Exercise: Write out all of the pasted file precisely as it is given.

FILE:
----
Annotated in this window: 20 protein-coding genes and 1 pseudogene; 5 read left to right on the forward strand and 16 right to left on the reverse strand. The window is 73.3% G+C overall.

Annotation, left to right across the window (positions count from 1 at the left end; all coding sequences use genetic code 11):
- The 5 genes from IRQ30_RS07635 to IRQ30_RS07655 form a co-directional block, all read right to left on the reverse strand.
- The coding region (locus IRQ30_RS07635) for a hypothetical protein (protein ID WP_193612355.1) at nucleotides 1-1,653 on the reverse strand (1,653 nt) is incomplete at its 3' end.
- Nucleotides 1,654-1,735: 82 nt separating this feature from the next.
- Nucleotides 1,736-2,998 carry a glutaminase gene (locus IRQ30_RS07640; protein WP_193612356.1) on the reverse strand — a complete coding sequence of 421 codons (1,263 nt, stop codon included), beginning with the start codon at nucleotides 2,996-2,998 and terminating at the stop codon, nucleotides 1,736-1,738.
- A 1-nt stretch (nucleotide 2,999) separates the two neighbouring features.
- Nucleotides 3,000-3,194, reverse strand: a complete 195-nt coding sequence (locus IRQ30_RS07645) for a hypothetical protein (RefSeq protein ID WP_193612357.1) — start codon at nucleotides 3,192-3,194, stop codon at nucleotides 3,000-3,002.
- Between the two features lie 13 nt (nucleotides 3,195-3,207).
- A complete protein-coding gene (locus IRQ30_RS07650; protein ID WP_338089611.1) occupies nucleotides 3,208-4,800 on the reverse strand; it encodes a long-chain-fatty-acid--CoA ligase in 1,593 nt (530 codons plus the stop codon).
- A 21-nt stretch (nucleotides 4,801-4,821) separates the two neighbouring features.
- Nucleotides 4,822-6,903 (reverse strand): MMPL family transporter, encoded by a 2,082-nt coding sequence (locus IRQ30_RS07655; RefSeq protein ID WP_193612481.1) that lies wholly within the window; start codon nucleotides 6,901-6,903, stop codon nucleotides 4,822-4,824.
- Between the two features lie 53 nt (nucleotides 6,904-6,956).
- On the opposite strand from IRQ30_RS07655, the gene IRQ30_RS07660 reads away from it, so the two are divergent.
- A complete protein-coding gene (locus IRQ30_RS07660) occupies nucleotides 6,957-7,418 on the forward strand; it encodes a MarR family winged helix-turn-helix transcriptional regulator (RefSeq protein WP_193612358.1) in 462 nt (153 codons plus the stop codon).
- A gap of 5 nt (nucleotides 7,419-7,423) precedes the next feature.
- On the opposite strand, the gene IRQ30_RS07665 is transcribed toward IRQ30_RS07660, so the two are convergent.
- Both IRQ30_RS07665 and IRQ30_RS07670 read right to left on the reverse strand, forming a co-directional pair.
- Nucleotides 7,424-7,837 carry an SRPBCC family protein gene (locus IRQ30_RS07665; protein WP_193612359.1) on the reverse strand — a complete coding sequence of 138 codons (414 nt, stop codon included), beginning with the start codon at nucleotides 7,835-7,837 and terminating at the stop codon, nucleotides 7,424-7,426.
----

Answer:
Annotated in this window: 20 protein-coding genes and 1 pseudogene; 5 read left to right on the forward strand and 16 right to left on the reverse strand. The window is 73.3% G+C overall.

Annotation, left to right across the window (positions count from 1 at the left end; all coding sequences use genetic code 11):
- The 5 genes from IRQ30_RS07635 to IRQ30_RS07655 form a co-directional block, all read right to left on the reverse strand.
- The coding region (locus IRQ30_RS07635) for a hypothetical protein (protein ID WP_193612355.1) at nucleotides 1-1,653 on the reverse strand (1,653 nt) is incomplete at its 3' end.
- Nucleotides 1,654-1,735: 82 nt separating this feature from the next.
- Nucleotides 1,736-2,998 carry a glutaminase gene (locus IRQ30_RS07640; protein WP_193612356.1) on the reverse strand — a complete coding sequence of 421 codons (1,263 nt, stop codon included), beginning with the start codon at nucleotides 2,996-2,998 and terminating at the stop codon, nucleotides 1,736-1,738.
- A 1-nt stretch (nucleotide 2,999) separates the two neighbouring features.
- Nucleotides 3,000-3,194, reverse strand: a complete 195-nt coding sequence (locus IRQ30_RS07645) for a hypothetical protein (RefSeq protein ID WP_193612357.1) — start codon at nucleotides 3,192-3,194, stop codon at nucleotides 3,000-3,002.
- Between the two features lie 13 nt (nucleotides 3,195-3,207).
- A complete protein-coding gene (locus IRQ30_RS07650; protein ID WP_338089611.1) occupies nucleotides 3,208-4,800 on the reverse strand; it encodes a long-chain-fatty-acid--CoA ligase in 1,593 nt (530 codons plus the stop codon).
- A 21-nt stretch (nucleotides 4,801-4,821) separates the two neighbouring features.
- Nucleotides 4,822-6,903 (reverse strand): MMPL family transporter, encoded by a 2,082-nt coding sequence (locus IRQ30_RS07655; RefSeq protein ID WP_193612481.1) that lies wholly within the window; start codon nucleotides 6,901-6,903, stop codon nucleotides 4,822-4,824.
- Between the two features lie 53 nt (nucleotides 6,904-6,956).
- On the opposite strand from IRQ30_RS07655, the gene IRQ30_RS07660 reads away from it, so the two are divergent.
- A complete protein-coding gene (locus IRQ30_RS07660) occupies nucleotides 6,957-7,418 on the forward strand; it encodes a MarR family winged helix-turn-helix transcriptional regulator (RefSeq protein WP_193612358.1) in 462 nt (153 codons plus the stop codon).
- A gap of 5 nt (nucleotides 7,419-7,423) precedes the next feature.
- On the opposite strand, the gene IRQ30_RS07665 is transcribed toward IRQ30_RS07660, so the two are convergent.
- Both IRQ30_RS07665 and IRQ30_RS07670 read right to left on the reverse strand, forming a co-directional pair.
- Nucleotides 7,424-7,837 carry an SRPBCC family protein gene (locus IRQ30_RS07665; protein WP_193612359.1) on the reverse strand — a complete coding sequence of 138 codons (414 nt, stop codon included), beginning with the start codon at nucleotides 7,835-7,837 and terminating at the stop codon, nucleotides 7,424-7,426.